Constructive Criticism Activities

Instructor: Bethany Calderwood

Bethany is a certified Special Education and Elementary teacher with 11 years experience teaching Special Education from grades PK through 5. She has a Bachelor's degree in Special Education, Elementary Education, and English from Gordon College and a Master’s degree in Special Education from Salem State University.

Constructive criticism is a necessary part of both school and work. These activities help students of all ages practice giving constructive criticism, receiving constructive criticism, and self-evaluation.

Developing Emotional Intelligence

Students of all ages benefit from learning activities that teach emotional intelligence. These activities encourage students to develop words and strategies for dealing with myriads of situations they will encounter along the way. One key skill in emotional intelligence is constructive criticism. Students need to learn how to both give and accept constructive criticism as a means of growth and a tool for conflict resolution. These activities are appropriate for a variety of age groups.

Activity: Reporting Behavior (Elementary/Middle School)

Objective: Describe and respond to another person's behavior.

Materials: Incident scripts

  • Preparation: Write a number of scripts for incidents that are relevant to the age and needs of your students. For example, a student is rude to a teacher or a person cuts in line.
  • Teach the class two steps to follow when something happens:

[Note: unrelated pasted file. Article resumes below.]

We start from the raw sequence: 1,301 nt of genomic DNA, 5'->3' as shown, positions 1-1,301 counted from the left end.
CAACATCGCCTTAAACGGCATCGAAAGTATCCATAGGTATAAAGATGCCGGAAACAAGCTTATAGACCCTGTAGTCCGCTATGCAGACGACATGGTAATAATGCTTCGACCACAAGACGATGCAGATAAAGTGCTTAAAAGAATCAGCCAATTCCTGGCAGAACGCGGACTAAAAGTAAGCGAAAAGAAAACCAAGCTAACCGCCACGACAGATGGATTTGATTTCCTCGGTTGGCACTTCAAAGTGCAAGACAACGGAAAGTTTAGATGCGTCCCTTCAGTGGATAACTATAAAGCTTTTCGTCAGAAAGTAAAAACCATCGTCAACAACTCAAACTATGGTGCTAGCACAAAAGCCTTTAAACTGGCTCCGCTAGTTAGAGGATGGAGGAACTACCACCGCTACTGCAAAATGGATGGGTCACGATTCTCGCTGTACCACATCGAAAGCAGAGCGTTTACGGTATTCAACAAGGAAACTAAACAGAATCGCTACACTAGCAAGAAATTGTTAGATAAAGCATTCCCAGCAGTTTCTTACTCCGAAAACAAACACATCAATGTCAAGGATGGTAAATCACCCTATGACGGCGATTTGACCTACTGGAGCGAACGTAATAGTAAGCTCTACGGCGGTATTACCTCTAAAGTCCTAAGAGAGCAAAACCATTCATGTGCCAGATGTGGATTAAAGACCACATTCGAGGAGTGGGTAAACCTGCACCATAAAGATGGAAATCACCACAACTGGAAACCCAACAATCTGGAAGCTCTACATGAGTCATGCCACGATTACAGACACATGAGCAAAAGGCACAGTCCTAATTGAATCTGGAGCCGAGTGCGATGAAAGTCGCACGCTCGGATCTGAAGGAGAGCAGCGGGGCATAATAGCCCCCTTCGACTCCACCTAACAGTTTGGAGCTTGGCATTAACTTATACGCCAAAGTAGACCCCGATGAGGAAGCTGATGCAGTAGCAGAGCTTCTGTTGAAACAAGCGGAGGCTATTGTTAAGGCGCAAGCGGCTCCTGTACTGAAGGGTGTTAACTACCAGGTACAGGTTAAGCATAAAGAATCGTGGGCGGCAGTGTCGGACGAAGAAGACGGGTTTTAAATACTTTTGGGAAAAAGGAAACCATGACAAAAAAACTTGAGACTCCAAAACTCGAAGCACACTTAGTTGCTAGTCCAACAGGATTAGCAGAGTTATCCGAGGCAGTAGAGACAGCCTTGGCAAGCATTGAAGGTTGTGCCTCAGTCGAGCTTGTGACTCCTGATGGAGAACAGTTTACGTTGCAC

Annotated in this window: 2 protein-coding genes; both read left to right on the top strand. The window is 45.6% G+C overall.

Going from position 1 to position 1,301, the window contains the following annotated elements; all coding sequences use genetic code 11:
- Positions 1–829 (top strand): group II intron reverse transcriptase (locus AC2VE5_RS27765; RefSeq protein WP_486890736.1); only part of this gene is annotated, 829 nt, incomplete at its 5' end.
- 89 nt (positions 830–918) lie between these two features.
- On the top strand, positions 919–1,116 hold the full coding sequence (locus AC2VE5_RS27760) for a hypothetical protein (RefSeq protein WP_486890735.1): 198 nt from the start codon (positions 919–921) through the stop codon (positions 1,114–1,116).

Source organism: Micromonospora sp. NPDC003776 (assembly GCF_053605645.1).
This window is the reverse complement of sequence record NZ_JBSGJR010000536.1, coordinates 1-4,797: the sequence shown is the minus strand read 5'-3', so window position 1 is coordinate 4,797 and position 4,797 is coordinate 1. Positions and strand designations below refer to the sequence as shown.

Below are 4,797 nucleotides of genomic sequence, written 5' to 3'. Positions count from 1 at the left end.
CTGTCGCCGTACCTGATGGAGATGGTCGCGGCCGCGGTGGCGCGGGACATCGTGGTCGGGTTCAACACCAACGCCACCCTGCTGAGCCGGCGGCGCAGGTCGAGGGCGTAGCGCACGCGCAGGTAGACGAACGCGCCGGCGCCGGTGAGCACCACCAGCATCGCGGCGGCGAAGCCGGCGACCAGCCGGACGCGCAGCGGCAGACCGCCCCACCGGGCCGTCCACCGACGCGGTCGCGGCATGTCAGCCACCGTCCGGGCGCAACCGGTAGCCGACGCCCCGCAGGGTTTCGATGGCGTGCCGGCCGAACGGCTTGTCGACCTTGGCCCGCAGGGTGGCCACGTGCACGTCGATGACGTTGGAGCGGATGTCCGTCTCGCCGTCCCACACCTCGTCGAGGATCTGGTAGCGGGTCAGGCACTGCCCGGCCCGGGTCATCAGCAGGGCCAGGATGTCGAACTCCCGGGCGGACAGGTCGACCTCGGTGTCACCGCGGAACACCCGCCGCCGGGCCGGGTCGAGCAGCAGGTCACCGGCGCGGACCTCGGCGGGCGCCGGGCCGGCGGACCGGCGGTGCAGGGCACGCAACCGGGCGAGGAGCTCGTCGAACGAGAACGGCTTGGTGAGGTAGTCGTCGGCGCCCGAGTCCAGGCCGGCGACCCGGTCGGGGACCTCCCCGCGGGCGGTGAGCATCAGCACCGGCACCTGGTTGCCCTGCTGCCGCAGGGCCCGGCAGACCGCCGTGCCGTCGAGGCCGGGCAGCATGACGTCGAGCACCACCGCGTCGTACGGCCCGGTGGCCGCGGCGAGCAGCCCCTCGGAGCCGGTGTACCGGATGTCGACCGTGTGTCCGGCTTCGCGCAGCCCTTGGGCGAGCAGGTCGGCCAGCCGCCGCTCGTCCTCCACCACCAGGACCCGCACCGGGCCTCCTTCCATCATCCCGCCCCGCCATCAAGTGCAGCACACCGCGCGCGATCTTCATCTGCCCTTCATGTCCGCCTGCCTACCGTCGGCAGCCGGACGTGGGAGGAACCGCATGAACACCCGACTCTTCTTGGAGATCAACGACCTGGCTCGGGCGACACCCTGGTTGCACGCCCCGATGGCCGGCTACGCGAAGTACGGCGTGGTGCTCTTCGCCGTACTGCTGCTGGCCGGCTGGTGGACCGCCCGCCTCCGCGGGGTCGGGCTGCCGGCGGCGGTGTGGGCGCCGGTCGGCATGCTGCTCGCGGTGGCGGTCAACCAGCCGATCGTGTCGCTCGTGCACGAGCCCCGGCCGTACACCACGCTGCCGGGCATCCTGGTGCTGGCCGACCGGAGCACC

1. Describe what happened using objective language without exaggeration.
    2. Respond in an appropriate fashion to the situation. For example: I was frustrated by this because. . .
  • Have two student volunteers act out one of the pre-written scenarios.
  • Have a third student attempt to describe what happened. Then have the student tell either their own response or how they think one of the actors felt (John seemed to be afraid when Sam took his lunchbox).
  • Then have the class evaluate the student's description using these questions:
    • Did they describe the situation accurately?
    • Did they state how they felt calmly and clearly?

Activity: Evaluating Work (Elementary/Middle/High School)

Objective: Practice appropriate ways to correct a peer's academic errors.

Materials: Work samples relevant to your current study

  • Preparation: Prepare a number of work samples that are relevant to your current areas of study, and include an obvious error in each one - for example, a math problem with an error or a writing sample with spelling or grammar errors.
  • Put students in pairs. Give each pair one work sample.
  • After identifying the error, pairs should develop two scenarios. In one, a student has made the error, and the other student corrects them inappropriately. In the other scenario, a student has made the error and the other student lets them know in a constructive fashion.
  • As each pair presents their scenarios, the class discusses their strategies. Make two lists on the board - one of good constructive criticism techniques and one of poor criticism techniques.
  • At the end of the activity, talk about the lists of techniques. Ask students:
    • Which techniques do you use most often to correct someone's work?
    • Which techniques would you like someone to use with you?
    • Which technique will you try next time you need to correct someone's work?

Activity: Self-Evaluation Circle (Elementary/Middle/High School)

Objective: Practice constructive criticism using your own work.

Materials: A work sample from each student

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